I am a rose jam freak. Rose goes great with rhubarb and raspberry, by the way. If you can get some fragrant rugosas or other heirloom type petals, all the better. You need the fragrance. They reallllly cook down AND they do mellow away into non-rose-ness after a while when mixed into things. Kevin West of Saving the Season told me that rose scented geranium makes a more rosey rose jam that most roses (when you're just trying to flavor something else - this doesn't apply to straight up rose petal jelly or jam).

                Rose also makes a lovely jelly. Don't do what I did and use too much pectin OR make it too strong. Yes, really. I have a couple batches that are almost grapelike in flavor. I've learned to do small batches of rose petal jam and jelly, so that I taste and go slow. It's really easy to get rose-d out and make it ever more potent.

                1. re: Vetter

                  I live not far from a region that produced rose jelly as a local specialty.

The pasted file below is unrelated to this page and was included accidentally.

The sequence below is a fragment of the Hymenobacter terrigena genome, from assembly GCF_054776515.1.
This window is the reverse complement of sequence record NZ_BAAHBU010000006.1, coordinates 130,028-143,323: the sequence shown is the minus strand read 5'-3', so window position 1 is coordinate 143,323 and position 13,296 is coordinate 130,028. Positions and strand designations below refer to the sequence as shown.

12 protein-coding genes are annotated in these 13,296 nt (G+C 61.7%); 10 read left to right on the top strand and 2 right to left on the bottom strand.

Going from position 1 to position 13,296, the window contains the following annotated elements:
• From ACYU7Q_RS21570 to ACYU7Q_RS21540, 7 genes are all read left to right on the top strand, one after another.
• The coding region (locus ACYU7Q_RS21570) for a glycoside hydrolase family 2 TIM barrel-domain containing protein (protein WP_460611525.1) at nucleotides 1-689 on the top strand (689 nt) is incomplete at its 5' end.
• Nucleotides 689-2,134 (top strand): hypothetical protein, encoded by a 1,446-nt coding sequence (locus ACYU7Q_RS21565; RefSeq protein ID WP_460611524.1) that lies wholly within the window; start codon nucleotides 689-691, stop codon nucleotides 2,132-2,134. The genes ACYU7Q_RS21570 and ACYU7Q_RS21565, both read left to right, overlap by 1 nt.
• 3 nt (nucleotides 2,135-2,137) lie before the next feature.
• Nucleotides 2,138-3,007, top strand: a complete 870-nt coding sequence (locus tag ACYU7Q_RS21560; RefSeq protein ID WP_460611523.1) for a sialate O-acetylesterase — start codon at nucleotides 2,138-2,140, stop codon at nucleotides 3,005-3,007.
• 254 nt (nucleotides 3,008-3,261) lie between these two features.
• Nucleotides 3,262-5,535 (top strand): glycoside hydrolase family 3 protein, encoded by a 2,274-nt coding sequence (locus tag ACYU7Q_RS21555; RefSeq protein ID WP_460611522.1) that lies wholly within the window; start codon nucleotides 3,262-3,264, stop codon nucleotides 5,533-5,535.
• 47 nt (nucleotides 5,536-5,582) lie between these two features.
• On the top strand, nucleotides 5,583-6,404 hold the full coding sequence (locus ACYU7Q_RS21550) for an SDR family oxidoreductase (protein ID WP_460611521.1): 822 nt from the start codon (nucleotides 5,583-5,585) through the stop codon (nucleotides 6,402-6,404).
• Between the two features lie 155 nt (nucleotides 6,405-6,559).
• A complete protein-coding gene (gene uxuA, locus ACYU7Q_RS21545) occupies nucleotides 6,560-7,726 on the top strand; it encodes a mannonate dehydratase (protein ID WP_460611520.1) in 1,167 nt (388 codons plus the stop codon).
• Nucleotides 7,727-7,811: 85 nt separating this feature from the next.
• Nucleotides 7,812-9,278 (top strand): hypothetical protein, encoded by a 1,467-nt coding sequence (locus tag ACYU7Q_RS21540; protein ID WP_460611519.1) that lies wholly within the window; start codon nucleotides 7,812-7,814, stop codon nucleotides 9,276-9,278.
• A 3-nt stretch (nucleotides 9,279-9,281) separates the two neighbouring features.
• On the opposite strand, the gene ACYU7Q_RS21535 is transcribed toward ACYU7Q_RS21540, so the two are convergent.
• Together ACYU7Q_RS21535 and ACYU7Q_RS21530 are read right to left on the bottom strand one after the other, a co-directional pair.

While I can't eat too much of it (it really smells like roses, so can get a little overpowering), a little is delicious -- light and floral -- and it's absolutely *gorgeous* in the jar -- a pale crystal-pink, with diaphanous petals suspended in the jelly. (the petals become translucent when cooked)

                  If you make this, make sure you display them so that the light can get to them -!

            2. A local farm makes garlic jelly. Rosemary is a nice flavor. Good for filling thumbprint cookies.

              6 Replies
              1. re: dfrostnh

                Garlic jelly sounds really interesting! How do you use it?

                  1. re: mollyomormon

                    Stonewall Farms sells their award-winning Roasted Garlic and Onion Jam in stores and online. I was going to suggest the OP try to duplicate it - probably similar to the onion/bacon one she already makes. Or add roasted garlic to THAT.

                    It is good over cream cheese on a bagel or English. Warmed over brie. Added to fond to create a pan sauce for plain sauteed meats. With sour cream for dip.